CLAYTON COUNTY, Ga. — The family of a mentally disabled man is suing a Georgia behavioral health system, saying its employees forced him onto a bus to Atlanta where he wandered the streets and suffered from hypothermia.
The lawsuit was filed this week against Riverwoods Behavioral Health in Clayton County and the company that operates it.
Mario Scott went to a hospital in Jackson, Georgia, in January to have his medication refilled, and a doctor filled out paperwork that had him sent to Riverwoods, according to the lawsuit.
Staff members asked sheriff’s deputies to try and locate Scott’s mother, who cared for him, but she wasn’t home because she was hospitalized for COVID-19 at the time, the lawsuit states.
Tawanda Scott, Mario’s sister-in-law, said the family dropped off clothes and provided a contact number at Riverwoods early in his stay but never got a call from Riverwoods.
“The moment we found out he was here, I called Riverwoods and left my husband Bruce’s contact information for emergency contact,” Scott said.
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The lawsuit claims workers at the center forced Scott onto a bus bound for Atlanta, which dropped him off at a homeless shelter in the city. But Scott never checked into the shelter, and was instead “wandering the streets and was suffering from hypothermia,” the family’s lawyers, Stewart Miller Simmons Trial Attorneys, said in a statement.
“The bus driver was interviewed and stated that Mario Scott continued telling him ‘I don’t want to go to Atlanta,’” Butts County Sheriff Gary Long told Channel 2 investigative reporter Mark Winne at the time.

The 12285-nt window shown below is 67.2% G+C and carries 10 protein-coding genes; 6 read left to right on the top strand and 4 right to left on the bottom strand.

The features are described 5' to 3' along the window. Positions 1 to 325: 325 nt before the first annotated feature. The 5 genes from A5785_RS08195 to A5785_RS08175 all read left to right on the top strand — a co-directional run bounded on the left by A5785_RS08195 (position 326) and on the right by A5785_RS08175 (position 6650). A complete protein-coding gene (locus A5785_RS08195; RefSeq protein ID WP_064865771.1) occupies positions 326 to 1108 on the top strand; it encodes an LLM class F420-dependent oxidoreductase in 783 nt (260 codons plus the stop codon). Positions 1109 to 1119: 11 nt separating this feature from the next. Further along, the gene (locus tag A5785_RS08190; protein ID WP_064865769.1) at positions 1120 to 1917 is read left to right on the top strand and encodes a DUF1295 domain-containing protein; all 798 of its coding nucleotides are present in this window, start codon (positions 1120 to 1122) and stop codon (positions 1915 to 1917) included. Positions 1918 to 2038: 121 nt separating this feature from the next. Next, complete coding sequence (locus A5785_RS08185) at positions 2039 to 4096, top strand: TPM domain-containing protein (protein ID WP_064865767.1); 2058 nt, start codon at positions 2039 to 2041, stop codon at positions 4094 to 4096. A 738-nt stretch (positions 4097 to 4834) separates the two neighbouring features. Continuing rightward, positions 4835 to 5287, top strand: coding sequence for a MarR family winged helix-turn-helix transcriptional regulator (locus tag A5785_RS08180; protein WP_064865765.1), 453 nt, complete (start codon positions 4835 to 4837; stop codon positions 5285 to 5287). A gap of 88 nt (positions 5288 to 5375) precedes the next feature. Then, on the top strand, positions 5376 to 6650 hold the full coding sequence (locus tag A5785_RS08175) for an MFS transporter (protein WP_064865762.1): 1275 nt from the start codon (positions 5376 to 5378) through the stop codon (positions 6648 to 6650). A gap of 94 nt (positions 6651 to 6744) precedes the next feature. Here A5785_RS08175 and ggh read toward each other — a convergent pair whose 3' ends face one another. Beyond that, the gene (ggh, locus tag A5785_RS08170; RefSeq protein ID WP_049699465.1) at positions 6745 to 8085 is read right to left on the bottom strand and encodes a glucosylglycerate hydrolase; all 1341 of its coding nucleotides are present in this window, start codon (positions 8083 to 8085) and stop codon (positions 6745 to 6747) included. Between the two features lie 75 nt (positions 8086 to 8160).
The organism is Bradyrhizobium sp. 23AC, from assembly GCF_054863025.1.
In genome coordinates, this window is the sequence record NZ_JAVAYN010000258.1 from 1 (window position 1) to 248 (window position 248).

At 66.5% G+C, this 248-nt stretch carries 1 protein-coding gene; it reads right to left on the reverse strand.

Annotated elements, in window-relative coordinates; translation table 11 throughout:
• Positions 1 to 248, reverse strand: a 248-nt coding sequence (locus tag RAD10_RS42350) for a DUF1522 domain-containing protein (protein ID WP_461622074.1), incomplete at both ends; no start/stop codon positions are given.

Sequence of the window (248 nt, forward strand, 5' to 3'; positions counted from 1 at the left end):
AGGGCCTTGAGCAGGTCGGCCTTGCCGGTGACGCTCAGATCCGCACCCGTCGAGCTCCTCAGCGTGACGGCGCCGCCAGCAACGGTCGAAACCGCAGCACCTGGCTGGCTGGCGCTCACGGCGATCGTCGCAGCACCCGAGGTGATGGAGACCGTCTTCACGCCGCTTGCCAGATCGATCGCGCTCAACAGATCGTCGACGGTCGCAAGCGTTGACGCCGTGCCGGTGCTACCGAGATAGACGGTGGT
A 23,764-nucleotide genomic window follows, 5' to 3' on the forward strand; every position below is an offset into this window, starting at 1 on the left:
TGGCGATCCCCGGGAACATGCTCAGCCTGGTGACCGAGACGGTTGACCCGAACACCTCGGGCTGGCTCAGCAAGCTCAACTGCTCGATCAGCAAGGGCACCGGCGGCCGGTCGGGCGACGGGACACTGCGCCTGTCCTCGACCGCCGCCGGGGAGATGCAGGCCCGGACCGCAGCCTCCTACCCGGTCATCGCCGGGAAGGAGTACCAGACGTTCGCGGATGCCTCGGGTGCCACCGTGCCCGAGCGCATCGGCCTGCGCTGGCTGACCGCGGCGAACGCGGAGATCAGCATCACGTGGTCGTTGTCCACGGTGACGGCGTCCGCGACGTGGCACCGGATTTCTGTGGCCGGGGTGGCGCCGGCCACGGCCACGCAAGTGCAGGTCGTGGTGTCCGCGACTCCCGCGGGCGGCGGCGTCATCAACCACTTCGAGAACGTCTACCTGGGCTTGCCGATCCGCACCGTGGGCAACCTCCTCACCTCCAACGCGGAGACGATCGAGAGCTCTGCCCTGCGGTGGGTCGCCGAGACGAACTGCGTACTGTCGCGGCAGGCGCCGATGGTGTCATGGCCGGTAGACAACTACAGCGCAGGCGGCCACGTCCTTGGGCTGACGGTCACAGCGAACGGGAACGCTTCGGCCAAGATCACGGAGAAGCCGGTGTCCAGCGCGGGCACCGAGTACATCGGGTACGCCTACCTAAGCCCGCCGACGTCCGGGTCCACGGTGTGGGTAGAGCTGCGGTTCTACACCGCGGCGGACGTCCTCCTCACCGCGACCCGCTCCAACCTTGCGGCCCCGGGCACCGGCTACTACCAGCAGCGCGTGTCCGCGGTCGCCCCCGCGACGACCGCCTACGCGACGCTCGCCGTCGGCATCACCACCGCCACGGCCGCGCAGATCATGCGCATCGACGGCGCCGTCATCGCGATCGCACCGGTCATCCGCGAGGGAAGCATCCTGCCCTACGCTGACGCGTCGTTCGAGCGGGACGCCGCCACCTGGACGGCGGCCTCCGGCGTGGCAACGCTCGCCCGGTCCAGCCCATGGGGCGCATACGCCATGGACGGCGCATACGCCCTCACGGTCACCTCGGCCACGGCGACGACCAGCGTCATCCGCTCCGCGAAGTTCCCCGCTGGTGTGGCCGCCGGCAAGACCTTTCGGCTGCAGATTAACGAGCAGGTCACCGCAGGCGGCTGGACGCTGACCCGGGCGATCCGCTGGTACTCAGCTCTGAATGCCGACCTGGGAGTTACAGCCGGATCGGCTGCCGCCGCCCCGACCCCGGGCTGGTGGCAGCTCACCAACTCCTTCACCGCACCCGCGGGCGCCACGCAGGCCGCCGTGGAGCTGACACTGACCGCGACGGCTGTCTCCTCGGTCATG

Scott was eventually reunited with his mother after someone recognized him from news reports that he was missing.
Long said he believes the Clayton and/or Fulton County district attorneys should open a criminal investigation into Riverwoods’ handling of Mario Scott.
“I prayed the night before that he be found and he be safe,” said Monique Norris, who found Scott. “I didn’t know that God was going to use me.”
She told Winne that God led her to the downtown Atlanta corner where she rescued Scott.
“I just said, ‘Lord, thank you Jesus.’ Because I had just prayed and said, ‘Lord just guide me in the right direction to find him,” Norris said. “I just got him and called Gary Long and put him in my car.”
The sheriff said the shelter that Mario Scott was dropped off at did nothing wrong.
Riverwoods did not immediately respond to messages on Wednesday from Channel 2 Action News or The Associated Press seeking comment about the lawsuit.
The Associated Press contributed to this article.
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